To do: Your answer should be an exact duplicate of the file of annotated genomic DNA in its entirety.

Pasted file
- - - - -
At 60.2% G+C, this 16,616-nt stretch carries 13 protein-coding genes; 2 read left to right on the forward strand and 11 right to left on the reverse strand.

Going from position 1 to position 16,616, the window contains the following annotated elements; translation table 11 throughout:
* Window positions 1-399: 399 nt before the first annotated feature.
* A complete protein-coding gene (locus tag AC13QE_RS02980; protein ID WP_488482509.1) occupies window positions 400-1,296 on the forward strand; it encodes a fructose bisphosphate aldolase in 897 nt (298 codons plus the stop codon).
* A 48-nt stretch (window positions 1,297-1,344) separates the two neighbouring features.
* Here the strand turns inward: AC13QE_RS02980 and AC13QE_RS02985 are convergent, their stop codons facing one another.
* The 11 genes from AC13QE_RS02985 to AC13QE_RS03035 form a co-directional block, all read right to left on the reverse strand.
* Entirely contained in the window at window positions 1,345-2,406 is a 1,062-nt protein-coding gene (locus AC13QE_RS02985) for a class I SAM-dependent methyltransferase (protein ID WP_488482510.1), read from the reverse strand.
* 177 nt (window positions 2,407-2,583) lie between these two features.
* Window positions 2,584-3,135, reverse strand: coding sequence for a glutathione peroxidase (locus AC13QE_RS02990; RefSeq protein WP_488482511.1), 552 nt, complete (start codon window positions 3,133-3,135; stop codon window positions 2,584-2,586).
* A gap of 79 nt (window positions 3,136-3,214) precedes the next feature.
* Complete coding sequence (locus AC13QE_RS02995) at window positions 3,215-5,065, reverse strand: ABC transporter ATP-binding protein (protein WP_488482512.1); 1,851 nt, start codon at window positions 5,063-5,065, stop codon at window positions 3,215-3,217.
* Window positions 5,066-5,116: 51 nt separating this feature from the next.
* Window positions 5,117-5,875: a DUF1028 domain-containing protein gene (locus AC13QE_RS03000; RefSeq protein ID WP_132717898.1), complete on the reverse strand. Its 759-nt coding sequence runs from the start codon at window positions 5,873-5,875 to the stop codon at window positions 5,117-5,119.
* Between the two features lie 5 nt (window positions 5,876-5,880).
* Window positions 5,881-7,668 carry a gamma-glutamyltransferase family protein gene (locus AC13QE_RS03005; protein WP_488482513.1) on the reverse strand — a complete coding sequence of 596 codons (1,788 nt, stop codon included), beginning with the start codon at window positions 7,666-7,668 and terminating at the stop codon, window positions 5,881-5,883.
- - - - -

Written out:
At 60.2% G+C, this 16,616-nt stretch carries 13 protein-coding genes; 2 read left to right on the forward strand and 11 right to left on the reverse strand.

Going from position 1 to position 16,616, the window contains the following annotated elements; translation table 11 throughout:
* Window positions 1-399: 399 nt before the first annotated feature.
* A complete protein-coding gene (locus tag AC13QE_RS02980; protein ID WP_488482509.1) occupies window positions 400-1,296 on the forward strand; it encodes a fructose bisphosphate aldolase in 897 nt (298 codons plus the stop codon).
* A 48-nt stretch (window positions 1,297-1,344) separates the two neighbouring features.
* Here the strand turns inward: AC13QE_RS02980 and AC13QE_RS02985 are convergent, their stop codons facing one another.
* The 11 genes from AC13QE_RS02985 to AC13QE_RS03035 form a co-directional block, all read right to left on the reverse strand.
* Entirely contained in the window at window positions 1,345-2,406 is a 1,062-nt protein-coding gene (locus AC13QE_RS02985) for a class I SAM-dependent methyltransferase (protein ID WP_488482510.1), read from the reverse strand.
* 177 nt (window positions 2,407-2,583) lie between these two features.
* Window positions 2,584-3,135, reverse strand: coding sequence for a glutathione peroxidase (locus AC13QE_RS02990; RefSeq protein WP_488482511.1), 552 nt, complete (start codon window positions 3,133-3,135; stop codon window positions 2,584-2,586).
* A gap of 79 nt (window positions 3,136-3,214) precedes the next feature.
* Complete coding sequence (locus AC13QE_RS02995) at window positions 3,215-5,065, reverse strand: ABC transporter ATP-binding protein (protein WP_488482512.1); 1,851 nt, start codon at window positions 5,063-5,065, stop codon at window positions 3,215-3,217.
* Window positions 5,066-5,116: 51 nt separating this feature from the next.
* Window positions 5,117-5,875: a DUF1028 domain-containing protein gene (locus AC13QE_RS03000; RefSeq protein ID WP_132717898.1), complete on the reverse strand. Its 759-nt coding sequence runs from the start codon at window positions 5,873-5,875 to the stop codon at window positions 5,117-5,119.
* Between the two features lie 5 nt (window positions 5,876-5,880).
* Window positions 5,881-7,668 carry a gamma-glutamyltransferase family protein gene (locus AC13QE_RS03005; protein WP_488482513.1) on the reverse strand — a complete coding sequence of 596 codons (1,788 nt, stop codon included), beginning with the start codon at window positions 7,666-7,668 and terminating at the stop codon, window positions 5,881-5,883.